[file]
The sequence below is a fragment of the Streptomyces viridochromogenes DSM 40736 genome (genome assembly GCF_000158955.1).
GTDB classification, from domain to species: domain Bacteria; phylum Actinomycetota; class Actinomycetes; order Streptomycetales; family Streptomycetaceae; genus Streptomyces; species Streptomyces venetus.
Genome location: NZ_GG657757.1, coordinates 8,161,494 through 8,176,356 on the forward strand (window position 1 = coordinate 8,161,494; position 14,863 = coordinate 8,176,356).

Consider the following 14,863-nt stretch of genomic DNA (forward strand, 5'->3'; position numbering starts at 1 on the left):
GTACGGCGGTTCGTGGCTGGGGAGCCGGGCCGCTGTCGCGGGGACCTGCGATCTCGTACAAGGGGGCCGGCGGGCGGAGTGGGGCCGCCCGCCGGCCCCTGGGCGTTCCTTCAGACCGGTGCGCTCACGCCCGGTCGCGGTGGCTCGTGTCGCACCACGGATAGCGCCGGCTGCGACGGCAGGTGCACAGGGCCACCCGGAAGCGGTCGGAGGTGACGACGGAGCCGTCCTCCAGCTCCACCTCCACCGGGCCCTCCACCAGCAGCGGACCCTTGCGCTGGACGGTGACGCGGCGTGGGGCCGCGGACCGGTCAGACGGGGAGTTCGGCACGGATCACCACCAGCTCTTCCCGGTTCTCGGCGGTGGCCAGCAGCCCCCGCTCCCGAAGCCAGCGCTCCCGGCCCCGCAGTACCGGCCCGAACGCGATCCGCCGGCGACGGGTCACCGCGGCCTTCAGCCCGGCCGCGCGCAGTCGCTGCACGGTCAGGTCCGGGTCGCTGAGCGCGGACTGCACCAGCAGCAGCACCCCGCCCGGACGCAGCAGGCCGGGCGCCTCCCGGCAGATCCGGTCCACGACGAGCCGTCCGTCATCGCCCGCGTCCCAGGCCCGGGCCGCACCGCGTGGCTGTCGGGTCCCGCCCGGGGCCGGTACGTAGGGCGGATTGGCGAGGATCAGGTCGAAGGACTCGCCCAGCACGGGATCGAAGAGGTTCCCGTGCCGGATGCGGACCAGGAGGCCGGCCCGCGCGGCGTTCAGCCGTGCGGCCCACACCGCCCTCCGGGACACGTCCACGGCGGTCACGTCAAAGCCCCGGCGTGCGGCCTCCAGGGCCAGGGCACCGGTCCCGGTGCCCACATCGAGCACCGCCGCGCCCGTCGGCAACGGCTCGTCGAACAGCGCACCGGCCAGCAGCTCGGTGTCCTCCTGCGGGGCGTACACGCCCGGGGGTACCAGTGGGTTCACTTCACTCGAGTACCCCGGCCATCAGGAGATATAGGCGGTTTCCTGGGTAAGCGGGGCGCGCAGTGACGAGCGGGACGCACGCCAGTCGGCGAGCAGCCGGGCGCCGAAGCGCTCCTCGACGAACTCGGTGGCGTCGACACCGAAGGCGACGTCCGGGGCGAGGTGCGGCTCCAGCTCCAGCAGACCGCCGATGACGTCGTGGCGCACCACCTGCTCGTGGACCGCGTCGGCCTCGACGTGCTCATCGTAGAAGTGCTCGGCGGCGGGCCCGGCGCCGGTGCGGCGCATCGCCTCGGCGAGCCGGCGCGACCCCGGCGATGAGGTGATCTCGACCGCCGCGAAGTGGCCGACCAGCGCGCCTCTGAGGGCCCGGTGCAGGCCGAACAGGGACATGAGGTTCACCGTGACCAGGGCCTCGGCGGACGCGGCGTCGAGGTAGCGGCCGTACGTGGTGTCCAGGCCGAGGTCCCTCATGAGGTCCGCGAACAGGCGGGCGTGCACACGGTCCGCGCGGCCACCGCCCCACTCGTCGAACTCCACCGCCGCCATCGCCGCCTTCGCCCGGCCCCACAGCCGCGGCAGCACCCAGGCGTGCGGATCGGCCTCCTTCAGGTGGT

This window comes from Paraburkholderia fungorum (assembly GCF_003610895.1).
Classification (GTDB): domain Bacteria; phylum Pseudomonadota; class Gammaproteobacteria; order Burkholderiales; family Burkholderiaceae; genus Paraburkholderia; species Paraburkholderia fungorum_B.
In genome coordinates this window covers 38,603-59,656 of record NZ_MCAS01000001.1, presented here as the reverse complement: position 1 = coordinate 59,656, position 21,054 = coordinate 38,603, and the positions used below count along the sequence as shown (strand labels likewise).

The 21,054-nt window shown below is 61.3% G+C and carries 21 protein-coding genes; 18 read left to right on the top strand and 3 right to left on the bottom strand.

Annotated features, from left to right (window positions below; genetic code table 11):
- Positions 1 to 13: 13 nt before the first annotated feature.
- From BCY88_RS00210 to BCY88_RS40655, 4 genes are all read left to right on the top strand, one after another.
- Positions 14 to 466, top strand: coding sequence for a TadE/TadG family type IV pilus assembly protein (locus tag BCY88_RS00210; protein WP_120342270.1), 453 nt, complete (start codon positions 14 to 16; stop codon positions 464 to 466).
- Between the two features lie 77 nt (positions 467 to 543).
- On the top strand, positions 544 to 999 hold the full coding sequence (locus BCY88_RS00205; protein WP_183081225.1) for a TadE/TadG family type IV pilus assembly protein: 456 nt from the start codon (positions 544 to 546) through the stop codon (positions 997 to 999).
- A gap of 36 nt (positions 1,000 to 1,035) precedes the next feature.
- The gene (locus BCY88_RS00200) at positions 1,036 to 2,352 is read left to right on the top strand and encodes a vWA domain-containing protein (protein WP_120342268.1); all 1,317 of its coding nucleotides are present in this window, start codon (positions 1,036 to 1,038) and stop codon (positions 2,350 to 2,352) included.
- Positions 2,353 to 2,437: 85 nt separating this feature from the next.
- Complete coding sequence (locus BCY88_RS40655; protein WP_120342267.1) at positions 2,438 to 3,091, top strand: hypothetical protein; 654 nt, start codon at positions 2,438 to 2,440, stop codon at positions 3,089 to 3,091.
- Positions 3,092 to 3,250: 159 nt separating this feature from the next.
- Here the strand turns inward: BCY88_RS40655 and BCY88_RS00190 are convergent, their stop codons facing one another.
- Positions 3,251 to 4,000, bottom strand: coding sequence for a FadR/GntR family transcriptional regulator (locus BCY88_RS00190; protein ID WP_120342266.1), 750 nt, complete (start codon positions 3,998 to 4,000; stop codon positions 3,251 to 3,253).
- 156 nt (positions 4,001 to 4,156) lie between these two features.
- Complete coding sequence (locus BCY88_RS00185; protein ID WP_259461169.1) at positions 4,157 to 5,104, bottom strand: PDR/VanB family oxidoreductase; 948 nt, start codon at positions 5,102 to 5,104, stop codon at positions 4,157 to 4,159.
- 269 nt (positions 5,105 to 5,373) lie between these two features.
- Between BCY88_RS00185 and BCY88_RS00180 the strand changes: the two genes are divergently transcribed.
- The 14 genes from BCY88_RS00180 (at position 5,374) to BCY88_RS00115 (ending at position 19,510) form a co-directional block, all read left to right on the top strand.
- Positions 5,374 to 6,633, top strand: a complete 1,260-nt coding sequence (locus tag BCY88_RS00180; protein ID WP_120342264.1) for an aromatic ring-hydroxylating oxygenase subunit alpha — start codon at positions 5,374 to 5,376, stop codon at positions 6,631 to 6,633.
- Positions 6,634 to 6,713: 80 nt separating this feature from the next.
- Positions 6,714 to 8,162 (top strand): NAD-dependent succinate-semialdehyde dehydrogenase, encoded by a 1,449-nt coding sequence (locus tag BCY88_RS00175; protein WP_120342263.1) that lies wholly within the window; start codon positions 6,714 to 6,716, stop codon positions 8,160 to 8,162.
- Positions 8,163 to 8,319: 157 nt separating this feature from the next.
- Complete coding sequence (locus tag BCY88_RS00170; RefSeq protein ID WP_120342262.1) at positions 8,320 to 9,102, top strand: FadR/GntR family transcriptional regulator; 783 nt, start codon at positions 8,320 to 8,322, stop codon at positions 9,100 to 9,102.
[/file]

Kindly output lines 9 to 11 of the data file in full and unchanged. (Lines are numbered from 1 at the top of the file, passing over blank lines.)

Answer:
The 21,054-nt window shown below is 61.3% G+C and carries 21 protein-coding genes; 18 read left to right on the top strand and 3 right to left on the bottom strand.

Annotated features, from left to right (window positions below; genetic code table 11):
- Positions 1 to 13: 13 nt before the first annotated feature.